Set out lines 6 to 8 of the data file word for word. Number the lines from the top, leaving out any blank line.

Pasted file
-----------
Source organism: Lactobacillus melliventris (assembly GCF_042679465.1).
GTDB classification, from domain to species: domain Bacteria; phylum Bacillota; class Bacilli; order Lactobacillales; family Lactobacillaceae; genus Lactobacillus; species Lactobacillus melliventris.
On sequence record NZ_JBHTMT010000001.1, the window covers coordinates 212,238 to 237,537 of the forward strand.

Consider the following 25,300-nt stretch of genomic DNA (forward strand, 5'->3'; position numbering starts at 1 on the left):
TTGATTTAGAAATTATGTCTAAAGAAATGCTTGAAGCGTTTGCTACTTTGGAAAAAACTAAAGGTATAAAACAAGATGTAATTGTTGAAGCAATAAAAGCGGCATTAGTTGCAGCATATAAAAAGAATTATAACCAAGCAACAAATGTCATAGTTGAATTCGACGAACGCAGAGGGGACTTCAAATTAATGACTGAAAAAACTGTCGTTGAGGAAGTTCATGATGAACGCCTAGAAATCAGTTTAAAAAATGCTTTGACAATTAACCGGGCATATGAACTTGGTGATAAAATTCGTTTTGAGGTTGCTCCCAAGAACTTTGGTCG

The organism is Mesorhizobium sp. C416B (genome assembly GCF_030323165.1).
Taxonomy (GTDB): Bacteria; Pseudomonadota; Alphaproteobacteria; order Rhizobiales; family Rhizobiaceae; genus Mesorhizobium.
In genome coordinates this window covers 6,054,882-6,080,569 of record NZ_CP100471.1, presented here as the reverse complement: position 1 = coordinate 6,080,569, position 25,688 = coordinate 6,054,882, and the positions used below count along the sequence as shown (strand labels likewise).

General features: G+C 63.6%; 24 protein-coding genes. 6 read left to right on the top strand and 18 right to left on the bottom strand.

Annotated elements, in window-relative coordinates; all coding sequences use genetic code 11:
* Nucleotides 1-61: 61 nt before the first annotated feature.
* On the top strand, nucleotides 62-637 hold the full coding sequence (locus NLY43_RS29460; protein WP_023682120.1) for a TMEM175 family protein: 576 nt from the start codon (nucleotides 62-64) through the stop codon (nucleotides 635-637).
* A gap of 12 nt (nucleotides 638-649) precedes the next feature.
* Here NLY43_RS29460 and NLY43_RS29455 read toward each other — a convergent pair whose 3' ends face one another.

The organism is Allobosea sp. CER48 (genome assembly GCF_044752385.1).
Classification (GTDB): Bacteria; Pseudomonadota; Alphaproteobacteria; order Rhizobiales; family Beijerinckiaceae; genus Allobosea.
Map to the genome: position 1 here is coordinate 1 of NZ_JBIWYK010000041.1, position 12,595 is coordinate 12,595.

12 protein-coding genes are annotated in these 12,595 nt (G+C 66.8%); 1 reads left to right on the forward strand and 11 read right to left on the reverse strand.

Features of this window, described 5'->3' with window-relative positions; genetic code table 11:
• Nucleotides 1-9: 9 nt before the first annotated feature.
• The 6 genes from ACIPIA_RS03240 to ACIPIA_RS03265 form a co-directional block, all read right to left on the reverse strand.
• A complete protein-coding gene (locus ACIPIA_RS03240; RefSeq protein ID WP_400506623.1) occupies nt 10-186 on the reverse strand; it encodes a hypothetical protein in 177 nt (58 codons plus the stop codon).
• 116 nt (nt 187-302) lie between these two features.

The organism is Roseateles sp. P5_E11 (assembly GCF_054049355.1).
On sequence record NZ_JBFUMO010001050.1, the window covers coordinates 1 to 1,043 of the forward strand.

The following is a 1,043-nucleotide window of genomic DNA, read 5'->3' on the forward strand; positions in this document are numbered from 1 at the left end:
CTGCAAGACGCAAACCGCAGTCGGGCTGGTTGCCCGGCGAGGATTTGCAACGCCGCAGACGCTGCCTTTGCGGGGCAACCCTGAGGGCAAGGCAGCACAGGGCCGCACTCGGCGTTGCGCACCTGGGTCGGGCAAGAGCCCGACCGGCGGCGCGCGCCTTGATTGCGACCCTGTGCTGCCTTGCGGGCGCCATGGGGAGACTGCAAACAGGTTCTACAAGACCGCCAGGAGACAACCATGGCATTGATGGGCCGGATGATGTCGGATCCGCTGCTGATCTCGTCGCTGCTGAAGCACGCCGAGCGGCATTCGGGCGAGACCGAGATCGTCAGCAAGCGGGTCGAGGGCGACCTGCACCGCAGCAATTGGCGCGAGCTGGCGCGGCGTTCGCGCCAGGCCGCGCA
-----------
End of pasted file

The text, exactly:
The organism is Mesorhizobium sp. C416B (genome assembly GCF_030323165.1).
Taxonomy (GTDB): Bacteria; Pseudomonadota; Alphaproteobacteria; order Rhizobiales; family Rhizobiaceae; genus Mesorhizobium.
In genome coordinates this window covers 6,054,882-6,080,569 of record NZ_CP100471.1, presented here as the reverse complement: position 1 = coordinate 6,080,569, position 25,688 = coordinate 6,054,882, and the positions used below count along the sequence as shown (strand labels likewise).